Freedom Square (Platia Eleftherias) is found at the southern end of Ledra Street, alongside the D'Avila Bastion. It is a major link between the old (walled) and new cities.
Originally built as a wooden bridge in 1882 in order to aid transport within the rapidly expanding city, it was replaced with a concrete one, which survives to this day.
Before being given its current name, it was known as Metaxas Square, in honour of the Greek dictator General Mataxas, who during the second Word War, refused to give Mussolini permission to cross on to Greek territories (An act celebrated on the 28th October every year).
Freedom Square is not actually a square. Rather it is a 4-lane one-way street linking the two parts of the city. It has long been the focus of high profile events in the city, such as political rallies, sporting events and national celebrations. A commemoration of one such political event from President Tito's visit in 1964 can still be seen on the pavement. It consists of a large rock, with poles sticking out of it, giving every impression of a tank trap, waiting in anticipation of the Turkish invasion expected any minute down Ledra Street!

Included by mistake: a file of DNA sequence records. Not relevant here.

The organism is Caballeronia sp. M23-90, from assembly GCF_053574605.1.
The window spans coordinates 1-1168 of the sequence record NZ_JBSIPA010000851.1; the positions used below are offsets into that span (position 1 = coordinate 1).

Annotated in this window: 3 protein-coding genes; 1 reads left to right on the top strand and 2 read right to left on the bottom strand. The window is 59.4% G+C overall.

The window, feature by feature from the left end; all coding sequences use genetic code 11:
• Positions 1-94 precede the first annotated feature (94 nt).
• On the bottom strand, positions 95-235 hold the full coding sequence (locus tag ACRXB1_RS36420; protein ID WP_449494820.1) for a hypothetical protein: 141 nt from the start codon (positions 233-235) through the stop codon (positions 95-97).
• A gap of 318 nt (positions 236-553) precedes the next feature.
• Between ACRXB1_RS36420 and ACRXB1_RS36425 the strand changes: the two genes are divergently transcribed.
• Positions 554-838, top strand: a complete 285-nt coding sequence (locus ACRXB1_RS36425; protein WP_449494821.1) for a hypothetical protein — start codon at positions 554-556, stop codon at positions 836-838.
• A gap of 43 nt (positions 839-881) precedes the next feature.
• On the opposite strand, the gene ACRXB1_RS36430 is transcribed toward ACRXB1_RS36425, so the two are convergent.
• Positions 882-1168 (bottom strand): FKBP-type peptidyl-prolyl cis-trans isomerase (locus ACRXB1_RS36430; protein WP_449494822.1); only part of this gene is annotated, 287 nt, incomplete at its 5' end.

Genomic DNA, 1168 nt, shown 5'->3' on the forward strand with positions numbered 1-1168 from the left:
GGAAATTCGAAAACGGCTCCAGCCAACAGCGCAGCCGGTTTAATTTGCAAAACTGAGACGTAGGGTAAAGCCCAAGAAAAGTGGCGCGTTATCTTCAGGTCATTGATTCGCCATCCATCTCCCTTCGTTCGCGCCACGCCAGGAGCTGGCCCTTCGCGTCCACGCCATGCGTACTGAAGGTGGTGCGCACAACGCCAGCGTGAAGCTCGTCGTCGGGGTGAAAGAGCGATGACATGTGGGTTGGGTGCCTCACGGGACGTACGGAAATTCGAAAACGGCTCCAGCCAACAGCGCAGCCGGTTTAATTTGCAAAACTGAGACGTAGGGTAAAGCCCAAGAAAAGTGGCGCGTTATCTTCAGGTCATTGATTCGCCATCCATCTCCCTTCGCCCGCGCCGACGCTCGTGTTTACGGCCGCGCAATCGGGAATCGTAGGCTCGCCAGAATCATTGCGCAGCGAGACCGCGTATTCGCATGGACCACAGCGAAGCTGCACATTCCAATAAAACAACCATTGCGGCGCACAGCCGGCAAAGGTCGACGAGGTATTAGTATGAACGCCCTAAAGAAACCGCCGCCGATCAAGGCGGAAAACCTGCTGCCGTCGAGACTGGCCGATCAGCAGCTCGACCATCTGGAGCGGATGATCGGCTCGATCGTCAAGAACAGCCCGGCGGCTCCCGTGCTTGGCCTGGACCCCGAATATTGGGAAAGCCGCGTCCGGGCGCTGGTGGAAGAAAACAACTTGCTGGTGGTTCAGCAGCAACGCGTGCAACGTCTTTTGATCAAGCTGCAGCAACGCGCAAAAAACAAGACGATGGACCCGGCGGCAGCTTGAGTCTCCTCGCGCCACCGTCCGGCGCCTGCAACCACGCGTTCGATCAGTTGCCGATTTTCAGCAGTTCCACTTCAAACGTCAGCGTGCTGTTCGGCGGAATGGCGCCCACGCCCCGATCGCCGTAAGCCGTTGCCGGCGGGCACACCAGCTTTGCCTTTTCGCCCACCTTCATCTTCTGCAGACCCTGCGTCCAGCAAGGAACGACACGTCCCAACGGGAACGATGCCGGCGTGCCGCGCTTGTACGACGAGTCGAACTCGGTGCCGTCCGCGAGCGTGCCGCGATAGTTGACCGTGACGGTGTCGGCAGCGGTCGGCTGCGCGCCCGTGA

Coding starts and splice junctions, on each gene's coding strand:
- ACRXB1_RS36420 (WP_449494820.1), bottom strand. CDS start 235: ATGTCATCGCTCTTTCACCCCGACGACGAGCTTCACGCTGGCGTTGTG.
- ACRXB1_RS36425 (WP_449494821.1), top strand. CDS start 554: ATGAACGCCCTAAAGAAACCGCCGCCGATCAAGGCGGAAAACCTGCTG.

|The Tito "Tank Trap"|
With the development of the old city, the emphasis of the city centre is gradually moving towards Phaneromeni square at the other end of Ledra Street.
In 2005, an archaeological competition was announced to redesign the square. this was won by the British-based, Iraqi architect, Zaha Hadid. However, her plans have met with a great deal of criticism, not least because she didn't visit the city, relying on Google Earth for her inspiration.
Should the plan ever go ahead, Freedom Square will become more pedestrian friendly, having links down to the moat, which the architect sees as "a Green Belt which, as a necklace, surrounds and unifies the Venetian wall and can become Nicosia's main park."
Time will tell if this project goes ahead, but with the existing usage of the moat in both the north and south parts of the city, and given the political will at the time of writing, a park surrounding the entire wall is not unfeasible.
See the location in Google maps
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